- Martin JW, Briesmiester K, Bargardi A, Muzik O, Mosca L, Duvernoy CS: Weight changes and obesity predict impaired resting and endothelium-dependent myocardial blood flow in postmenopausal women. Clin Cardiol. 2005, 28: 13-18. 10.1002/clc.4960280105.View ArticlePubMedGoogle Scholar
- Motivala AA, Rose PA, Kim HM, Smith YR, Bartnik C, Brook RD, Muzik O, Duvernoy CS: Cardiovascular risk, obesity, and myocardial blood flow in postmenopausal women. Journal of nuclear cardiology: official publication of the American Society of Nuclear Cardiology. 2008, 15: 510-517. 10.1016/j.nuclcard.2008.02.020.View ArticleGoogle Scholar
- Schindler TH, Cardenas J, Prior JO, Facta AD, Kreissl MC, Zhang X-L, Sayre J, Dahlbom M, Licinio J, Schelbert HR: Relationship between increasing body weight, insulin resistance, inflammation, adipocytokine leptin, and coronary circulatory function. J Am Coll Cardiol. 2006, 47: 1188-1195. 10.1016/j.jacc.2005.10.062.View ArticlePubMedGoogle Scholar
- Wang L, Jerosch-Herold M, Jacobs DR, Shahar E, Folsom AR: Coronary risk factors and myocardial perfusion in asymptomatic adults: the Multi-Ethnic Study of Atherosclerosis (MESA). J Am Coll Cardiol. 2006, 47: 565-572. 10.1016/j.jacc.2005.09.036.View ArticlePubMedGoogle Scholar
- Fonarow GC, Srikanthan P, Costanzo MR, Cintron GB, Lopatin M: An obesity paradox in acute heart failure: analysis of body mass index and inhospital mortality for 108,927 patients in the Acute Decompensated Heart Failure National Registry. Am Heart J. 2007, 153: 74-81.View ArticlePubMedGoogle Scholar
- Patsa C, Toutouzas K, Tsiamis E, Tsioufis C, Spanos A, Karanasos A, Michelongona A, Tousoulis D, Stefanadis C: Impact of metabolic syndrome on clinical outcomes after new generation drug-eluting stent implantation: The “obesity paradox” phenomenon is still apparent. Nutrition, metabolism, and cardiovascular diseases. 2013 Apr, 23 (4): 307-313. 10.1016/j.numecd.2011.05.002.View ArticlePubMedGoogle Scholar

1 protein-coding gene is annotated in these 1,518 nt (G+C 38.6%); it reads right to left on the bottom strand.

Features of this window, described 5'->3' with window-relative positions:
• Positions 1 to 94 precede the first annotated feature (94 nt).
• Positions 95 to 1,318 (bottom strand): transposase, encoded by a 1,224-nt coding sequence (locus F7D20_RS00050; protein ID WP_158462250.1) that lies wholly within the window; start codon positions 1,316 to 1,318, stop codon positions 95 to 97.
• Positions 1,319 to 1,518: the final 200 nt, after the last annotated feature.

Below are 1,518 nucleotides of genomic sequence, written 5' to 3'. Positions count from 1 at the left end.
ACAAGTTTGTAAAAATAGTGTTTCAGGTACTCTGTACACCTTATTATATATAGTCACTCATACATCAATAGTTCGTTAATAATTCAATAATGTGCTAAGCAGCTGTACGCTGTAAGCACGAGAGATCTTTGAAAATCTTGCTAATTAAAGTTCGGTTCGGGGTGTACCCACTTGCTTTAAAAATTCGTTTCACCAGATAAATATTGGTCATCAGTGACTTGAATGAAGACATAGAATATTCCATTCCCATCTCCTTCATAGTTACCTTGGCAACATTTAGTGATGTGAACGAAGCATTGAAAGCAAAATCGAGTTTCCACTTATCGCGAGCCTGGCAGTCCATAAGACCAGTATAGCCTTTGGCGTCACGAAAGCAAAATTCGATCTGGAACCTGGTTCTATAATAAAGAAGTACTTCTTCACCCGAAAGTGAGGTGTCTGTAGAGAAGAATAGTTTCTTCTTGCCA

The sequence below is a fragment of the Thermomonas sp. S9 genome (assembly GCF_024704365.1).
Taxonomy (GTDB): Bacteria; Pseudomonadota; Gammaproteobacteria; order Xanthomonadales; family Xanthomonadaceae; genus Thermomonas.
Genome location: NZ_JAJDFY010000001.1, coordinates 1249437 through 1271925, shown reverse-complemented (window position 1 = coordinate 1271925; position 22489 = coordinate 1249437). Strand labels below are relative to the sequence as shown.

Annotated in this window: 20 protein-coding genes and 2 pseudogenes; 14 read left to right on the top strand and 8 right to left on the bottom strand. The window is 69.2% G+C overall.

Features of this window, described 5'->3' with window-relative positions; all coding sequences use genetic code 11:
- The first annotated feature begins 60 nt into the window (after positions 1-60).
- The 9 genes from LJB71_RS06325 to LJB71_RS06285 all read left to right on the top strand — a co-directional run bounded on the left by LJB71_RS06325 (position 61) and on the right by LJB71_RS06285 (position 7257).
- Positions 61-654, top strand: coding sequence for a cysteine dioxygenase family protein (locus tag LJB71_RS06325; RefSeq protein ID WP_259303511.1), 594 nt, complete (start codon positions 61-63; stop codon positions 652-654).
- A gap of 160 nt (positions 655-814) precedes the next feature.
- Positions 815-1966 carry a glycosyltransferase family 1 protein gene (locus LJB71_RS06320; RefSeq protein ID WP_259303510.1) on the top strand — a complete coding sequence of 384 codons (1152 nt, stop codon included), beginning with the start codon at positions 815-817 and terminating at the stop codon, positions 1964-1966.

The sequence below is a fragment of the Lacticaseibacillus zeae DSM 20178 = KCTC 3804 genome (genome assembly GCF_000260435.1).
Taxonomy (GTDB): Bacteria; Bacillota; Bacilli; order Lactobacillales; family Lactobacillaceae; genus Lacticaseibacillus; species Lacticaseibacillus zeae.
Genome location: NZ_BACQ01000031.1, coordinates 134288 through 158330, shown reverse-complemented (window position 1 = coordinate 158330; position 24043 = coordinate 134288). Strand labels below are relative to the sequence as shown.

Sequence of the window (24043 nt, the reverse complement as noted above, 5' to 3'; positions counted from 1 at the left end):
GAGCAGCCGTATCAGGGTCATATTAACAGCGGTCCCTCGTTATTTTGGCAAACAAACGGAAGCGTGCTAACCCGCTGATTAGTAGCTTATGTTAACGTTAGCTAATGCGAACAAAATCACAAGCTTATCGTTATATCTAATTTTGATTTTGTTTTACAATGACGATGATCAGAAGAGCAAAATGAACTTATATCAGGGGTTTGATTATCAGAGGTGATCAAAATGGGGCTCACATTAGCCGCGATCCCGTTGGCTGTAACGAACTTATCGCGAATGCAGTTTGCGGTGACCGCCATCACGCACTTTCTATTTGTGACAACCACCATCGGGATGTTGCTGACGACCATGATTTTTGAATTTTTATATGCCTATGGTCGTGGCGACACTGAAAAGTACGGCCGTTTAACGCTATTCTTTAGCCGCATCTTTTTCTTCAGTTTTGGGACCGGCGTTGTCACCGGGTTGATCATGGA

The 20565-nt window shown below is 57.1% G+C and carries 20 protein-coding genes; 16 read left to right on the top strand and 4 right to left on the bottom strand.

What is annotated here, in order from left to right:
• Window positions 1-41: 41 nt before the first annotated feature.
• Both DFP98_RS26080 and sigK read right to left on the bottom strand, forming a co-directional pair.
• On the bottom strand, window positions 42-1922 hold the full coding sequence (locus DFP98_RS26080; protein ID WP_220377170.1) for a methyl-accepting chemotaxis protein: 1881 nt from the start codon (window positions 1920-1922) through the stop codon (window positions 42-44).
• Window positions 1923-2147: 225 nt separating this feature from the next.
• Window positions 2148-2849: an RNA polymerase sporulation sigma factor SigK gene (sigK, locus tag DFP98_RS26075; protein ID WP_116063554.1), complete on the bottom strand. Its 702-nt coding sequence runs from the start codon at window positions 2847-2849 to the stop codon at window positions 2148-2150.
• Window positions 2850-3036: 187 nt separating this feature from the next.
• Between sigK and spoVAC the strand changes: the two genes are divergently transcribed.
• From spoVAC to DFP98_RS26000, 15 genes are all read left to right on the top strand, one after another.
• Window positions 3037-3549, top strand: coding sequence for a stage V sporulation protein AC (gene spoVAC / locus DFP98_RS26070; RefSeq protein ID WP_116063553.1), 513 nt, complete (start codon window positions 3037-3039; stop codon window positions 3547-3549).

- Pingitore A, Di Bella G, Lombardi M, Iervasi G, Strata E, Aquaro GD, Positano V, De Marchi D, Rossi G, L’Abbate A, Rovai D: The obesity paradox and myocardial infarct size. J Cardiovasc Med (Hagerstown). 2007, 8: 713-717. 10.2459/JCM.0b013e328011c984.View ArticleGoogle Scholar
- Fulop T, Jebelovszki E, Erdei N, Szerafin T, Forster T, Edes I, Koller A, Bagi Z: Adaptation of vasomotor function of human coronary arterioles to the simultaneous presence of obesity and hypertension. Arterioscler Thromb Vasc Biol. 2007, 27: 2348-2354. 10.1161/ATVBAHA.107.147991.View ArticlePubMedGoogle Scholar
- Bagi Z, Feher A, Cassuto J: Microvascular responsiveness in obesity: implications for therapeutic intervention. Br J Pharmacol. 2012, 165: 544-560. 10.1111/j.1476-5381.2011.01606.x.View ArticlePubMedPubMed CentralGoogle Scholar
- Bagi Z: Mechanisms of coronary microvascular adaptation to obesity. Am J Physiol Regul Integr Comp Physiol. 2009, 297: R556-R567. 10.1152/ajpregu.90817.2008.View ArticlePubMedGoogle Scholar
- Miura H, Liu Y, Gutterman DD: Human coronary arteriolar dilation to bradykinin depends on membrane hyperpolarization: contribution of nitric oxide and Ca2+−activated K+ channels. Circulation. 1999, 99: 3132-3138. 10.1161/01.CIR.99.24.3132.View ArticlePubMedGoogle Scholar
- Faul F, Erdfelder E, Lang A-G, Buchner A: G*Power 3: a flexible statistical power analysis program for the social, behavioral, and biomedical sciences. Behav Res Methods. 2007, 39: 175-191. 10.3758/BF03193146.View ArticlePubMedGoogle Scholar
- Fleischmann E, Teal N, Dudley J, May W, Bower JD, Salahudeen AK: Influence of excess weight on mortality and hospital stay in 1346 hemodialysis patients. Kidney Int. 1999, 55: 1560-1567. 10.1046/j.1523-1755.1999.00389.x.View ArticlePubMedGoogle Scholar
- Lainscak M, Haehling S, Doehner W, Anker SD: The obesity paradox in chronic disease: facts and numbers. J Cachex Sarcopenia Muscle. 2012, 3: 1-4. 10.1007/s13539-012-0059-5.View ArticleGoogle Scholar
- Pries AR, Habazettl H, Ambrosio G, Hansen PR, Kaski JC, Schächinger V, Tillmanns H, Vassalli G, Tritto I, Weis M, de Wit C, Bugiardini R: A review of methods for assessment of coronary microvascular disease in both clinical and experimental settings. Cardiovasc Res. 2008, 80: 165-174. 10.1093/cvr/cvn136.View ArticlePubMedGoogle Scholar